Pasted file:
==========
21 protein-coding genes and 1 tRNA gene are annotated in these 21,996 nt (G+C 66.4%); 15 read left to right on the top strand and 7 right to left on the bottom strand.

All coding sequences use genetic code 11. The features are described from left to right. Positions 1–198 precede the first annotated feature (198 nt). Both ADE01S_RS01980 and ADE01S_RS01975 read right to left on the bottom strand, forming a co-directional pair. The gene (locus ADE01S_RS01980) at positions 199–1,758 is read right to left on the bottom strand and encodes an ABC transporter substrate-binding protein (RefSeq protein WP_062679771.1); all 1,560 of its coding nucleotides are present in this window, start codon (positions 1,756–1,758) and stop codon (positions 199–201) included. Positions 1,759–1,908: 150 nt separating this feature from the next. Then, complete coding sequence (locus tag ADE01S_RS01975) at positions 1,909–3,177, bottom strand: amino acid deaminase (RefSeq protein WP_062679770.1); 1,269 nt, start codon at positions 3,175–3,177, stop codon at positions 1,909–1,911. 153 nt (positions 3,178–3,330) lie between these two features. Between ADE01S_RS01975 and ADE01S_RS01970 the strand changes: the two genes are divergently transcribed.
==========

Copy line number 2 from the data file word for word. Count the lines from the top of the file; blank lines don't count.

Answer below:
All coding sequences use genetic code 11. The features are described from left to right. Positions 1–198 precede the first annotated feature (198 nt). Both ADE01S_RS01980 and ADE01S_RS01975 read right to left on the bottom strand, forming a co-directional pair. The gene (locus ADE01S_RS01980) at positions 199–1,758 is read right to left on the bottom strand and encodes an ABC transporter substrate-binding protein (RefSeq protein WP_062679771.1); all 1,560 of its coding nucleotides are present in this window, start codon (positions 1,756–1,758) and stop codon (positions 199–201) included. Positions 1,759–1,908: 150 nt separating this feature from the next. Then, complete coding sequence (locus tag ADE01S_RS01975) at positions 1,909–3,177, bottom strand: amino acid deaminase (RefSeq protein WP_062679770.1); 1,269 nt, start codon at positions 3,175–3,177, stop codon at positions 1,909–1,911. 153 nt (positions 3,178–3,330) lie between these two features. Between ADE01S_RS01975 and ADE01S_RS01970 the strand changes: the two genes are divergently transcribed.